10 December 2012

TD Bank Makes Big Money Off Real Estate Banking

The Globe and Mail, Tim Kiladze, 10 December 2012

The hot real estate market is boosting the fortunes of Toronto-Dominion Bank.

More than any other Canadian bank, TD has tied itself to the real estate market, ramping up corporate lending to the sector and cashing in on a flurry of equity offerings for real estate investment trusts.

As of early December, the bank’s capital markets arm ranks third in the overall equity league tables, according to Bloomberg, but has the highest share of real estate equity deals, topping even league table leader RBC Dominion Securities. In calendar 2012, TD’s share of equity offerings – after splitting co-lead status amongst all bookrunners – is about $1.6-billion. RBC’s share, which is the second highest, is just north of $1.4-billion.

The same story played out last year, as real estate underwriting helped drive TD to the top of the equity league tables.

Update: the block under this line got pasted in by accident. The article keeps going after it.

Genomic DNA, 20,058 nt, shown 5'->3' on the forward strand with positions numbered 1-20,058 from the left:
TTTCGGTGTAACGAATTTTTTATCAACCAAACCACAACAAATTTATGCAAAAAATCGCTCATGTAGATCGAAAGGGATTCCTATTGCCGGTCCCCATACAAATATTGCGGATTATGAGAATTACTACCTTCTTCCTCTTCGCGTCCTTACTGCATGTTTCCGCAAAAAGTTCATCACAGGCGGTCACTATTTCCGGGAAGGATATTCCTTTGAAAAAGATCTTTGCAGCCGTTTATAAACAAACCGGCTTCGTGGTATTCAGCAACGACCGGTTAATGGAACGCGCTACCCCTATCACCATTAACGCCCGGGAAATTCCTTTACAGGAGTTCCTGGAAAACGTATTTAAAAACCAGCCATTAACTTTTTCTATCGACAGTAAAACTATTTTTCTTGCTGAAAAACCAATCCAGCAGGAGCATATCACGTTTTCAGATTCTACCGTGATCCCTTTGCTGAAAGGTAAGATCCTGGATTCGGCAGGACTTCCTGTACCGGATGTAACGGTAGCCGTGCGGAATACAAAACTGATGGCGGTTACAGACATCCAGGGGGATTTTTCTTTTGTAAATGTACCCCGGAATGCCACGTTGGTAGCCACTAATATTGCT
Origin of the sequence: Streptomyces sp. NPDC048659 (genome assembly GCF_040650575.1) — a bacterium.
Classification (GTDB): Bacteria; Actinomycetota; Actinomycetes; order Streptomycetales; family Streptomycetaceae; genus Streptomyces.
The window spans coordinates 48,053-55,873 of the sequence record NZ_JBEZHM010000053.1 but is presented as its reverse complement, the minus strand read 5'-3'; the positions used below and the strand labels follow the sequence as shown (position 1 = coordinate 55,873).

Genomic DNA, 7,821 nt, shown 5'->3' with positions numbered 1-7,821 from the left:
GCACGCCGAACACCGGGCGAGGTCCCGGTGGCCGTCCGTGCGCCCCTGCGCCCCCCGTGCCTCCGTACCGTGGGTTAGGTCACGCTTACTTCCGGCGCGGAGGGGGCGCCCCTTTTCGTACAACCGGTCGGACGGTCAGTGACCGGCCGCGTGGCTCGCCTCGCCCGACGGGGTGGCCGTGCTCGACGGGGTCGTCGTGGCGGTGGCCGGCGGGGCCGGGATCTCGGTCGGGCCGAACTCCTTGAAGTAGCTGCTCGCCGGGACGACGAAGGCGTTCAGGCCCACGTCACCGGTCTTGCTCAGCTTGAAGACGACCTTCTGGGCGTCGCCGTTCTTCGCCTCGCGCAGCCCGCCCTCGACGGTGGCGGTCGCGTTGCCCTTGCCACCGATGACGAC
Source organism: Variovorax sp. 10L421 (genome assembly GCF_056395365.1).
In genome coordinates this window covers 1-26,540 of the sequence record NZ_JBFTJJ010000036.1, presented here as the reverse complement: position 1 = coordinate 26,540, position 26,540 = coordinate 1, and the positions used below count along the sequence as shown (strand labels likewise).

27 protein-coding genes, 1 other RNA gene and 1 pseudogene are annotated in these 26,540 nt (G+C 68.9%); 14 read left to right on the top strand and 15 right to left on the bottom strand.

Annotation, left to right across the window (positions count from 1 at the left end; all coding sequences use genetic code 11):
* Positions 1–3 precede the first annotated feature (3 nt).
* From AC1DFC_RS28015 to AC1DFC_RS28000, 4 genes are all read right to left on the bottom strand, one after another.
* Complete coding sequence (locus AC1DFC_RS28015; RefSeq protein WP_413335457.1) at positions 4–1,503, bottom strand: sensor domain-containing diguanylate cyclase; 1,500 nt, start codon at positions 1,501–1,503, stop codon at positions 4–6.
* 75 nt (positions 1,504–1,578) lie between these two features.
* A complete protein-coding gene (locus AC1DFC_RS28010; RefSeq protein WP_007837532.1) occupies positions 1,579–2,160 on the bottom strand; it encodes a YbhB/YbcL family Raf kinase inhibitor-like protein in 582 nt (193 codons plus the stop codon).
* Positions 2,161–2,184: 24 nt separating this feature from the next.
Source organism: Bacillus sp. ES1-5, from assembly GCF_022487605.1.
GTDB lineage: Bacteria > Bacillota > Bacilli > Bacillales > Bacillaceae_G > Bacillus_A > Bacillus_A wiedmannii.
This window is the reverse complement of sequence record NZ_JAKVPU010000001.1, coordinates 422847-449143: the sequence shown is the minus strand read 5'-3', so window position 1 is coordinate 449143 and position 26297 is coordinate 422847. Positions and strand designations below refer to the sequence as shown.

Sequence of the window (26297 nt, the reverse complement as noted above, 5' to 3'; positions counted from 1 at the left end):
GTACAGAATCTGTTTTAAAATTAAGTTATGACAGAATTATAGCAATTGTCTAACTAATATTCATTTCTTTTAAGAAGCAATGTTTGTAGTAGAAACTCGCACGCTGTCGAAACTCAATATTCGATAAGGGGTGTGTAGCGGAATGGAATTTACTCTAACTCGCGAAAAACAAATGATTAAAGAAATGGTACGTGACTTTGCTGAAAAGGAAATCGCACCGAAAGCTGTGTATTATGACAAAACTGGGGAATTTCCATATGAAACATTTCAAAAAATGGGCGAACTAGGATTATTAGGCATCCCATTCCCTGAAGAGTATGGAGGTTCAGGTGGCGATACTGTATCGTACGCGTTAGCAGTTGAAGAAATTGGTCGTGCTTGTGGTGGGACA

TD can thank the Dundee family of REITs for its success. Nearly two-thirds of TD’s $1.6-billion share of real estate deals came out of Dundee REIT, Dundee International REIT and Dundee Industrial REIT.

But the bank is also heavily weighted to real estate in its corporate lending book. As of fiscal year end, TD had about $33-billion in loans outstanding to real estate companies, comprising 31 per cent of its total corporate and government loan book. That’s the highest total and percentage in the Big Five. Bank of Nova Scotia’s loans are more heavily skewed to financial services and retail, while Bank of Montreal’s are more heavily weighted toward service industries and manufacturing.

RBC – TD’s biggest rival – currently has about $21-billion of loans outstanding to real estate companies, comprising about 23 per cent of its corporate lending book.

The question now is how much longer the strength will last. While the real estate sector in Canada has been incredibly hot and retail investors still can’t get enough of their REITs, every sector has its ebbs and flows. Nothing stays hot forever. Just look at the dearth of mining deals for proof.

However, on the corporate lending side, about 30 per cent of TD’s real estate loans are to U.S. companies. Expanding that business could pay off if the U.S. real estate recovery takes shape the way so many people expect it to.